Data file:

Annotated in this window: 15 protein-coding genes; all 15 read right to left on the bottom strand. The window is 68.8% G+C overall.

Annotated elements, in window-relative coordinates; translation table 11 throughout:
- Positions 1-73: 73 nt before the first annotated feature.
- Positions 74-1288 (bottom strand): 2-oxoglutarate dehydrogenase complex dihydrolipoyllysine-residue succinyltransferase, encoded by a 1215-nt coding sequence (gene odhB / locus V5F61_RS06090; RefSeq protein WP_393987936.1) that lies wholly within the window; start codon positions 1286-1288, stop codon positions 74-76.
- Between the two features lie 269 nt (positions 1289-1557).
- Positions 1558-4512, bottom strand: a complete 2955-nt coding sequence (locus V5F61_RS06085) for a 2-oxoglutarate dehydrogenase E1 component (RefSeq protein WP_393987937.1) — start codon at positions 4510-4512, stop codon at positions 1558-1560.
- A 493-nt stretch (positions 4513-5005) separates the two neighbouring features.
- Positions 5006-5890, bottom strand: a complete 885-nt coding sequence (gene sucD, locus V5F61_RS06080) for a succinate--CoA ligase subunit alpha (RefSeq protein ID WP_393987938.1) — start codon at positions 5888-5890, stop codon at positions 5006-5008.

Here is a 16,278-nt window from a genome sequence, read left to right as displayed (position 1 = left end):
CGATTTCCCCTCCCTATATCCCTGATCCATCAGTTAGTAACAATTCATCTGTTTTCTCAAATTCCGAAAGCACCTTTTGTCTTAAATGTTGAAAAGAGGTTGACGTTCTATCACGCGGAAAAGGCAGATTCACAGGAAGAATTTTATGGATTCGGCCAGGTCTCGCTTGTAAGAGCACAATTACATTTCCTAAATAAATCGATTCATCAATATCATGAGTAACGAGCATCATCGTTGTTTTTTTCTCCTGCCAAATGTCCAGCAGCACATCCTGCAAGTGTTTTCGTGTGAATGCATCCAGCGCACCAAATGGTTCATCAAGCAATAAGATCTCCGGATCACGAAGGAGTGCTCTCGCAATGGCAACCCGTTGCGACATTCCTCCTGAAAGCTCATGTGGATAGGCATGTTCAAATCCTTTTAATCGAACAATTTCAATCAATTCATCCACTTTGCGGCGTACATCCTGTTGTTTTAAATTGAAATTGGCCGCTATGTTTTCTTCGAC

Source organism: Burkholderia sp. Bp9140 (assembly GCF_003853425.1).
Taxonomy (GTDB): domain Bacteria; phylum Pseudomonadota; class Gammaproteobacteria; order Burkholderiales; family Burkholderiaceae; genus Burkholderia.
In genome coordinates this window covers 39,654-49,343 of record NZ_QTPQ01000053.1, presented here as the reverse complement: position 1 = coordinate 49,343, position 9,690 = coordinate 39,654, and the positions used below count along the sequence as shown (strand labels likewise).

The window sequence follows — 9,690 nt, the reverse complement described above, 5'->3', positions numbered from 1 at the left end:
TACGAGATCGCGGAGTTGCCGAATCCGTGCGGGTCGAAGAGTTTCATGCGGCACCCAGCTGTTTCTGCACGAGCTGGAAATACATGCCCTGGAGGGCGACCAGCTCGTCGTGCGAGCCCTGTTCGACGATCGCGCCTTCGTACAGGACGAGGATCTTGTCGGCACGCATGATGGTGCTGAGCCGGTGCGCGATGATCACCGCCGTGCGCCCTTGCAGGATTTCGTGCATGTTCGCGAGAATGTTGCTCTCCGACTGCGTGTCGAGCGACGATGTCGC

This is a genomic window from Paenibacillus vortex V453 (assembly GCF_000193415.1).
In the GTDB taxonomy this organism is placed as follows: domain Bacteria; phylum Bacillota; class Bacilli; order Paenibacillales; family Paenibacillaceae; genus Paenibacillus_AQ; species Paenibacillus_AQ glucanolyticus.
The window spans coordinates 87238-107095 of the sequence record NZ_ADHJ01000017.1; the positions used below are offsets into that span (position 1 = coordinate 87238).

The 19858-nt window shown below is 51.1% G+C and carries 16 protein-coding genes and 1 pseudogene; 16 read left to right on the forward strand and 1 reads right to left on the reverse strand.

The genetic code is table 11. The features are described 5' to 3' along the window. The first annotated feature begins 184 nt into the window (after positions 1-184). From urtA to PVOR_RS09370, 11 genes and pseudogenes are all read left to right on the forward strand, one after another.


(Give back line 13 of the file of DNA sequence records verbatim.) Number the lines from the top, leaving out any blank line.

In genome coordinates this window covers 39,654-49,343 of record NZ_QTPQ01000053.1, presented here as the reverse complement: position 1 = coordinate 49,343, position 9,690 = coordinate 39,654, and the positions used below count along the sequence as shown (strand labels likewise).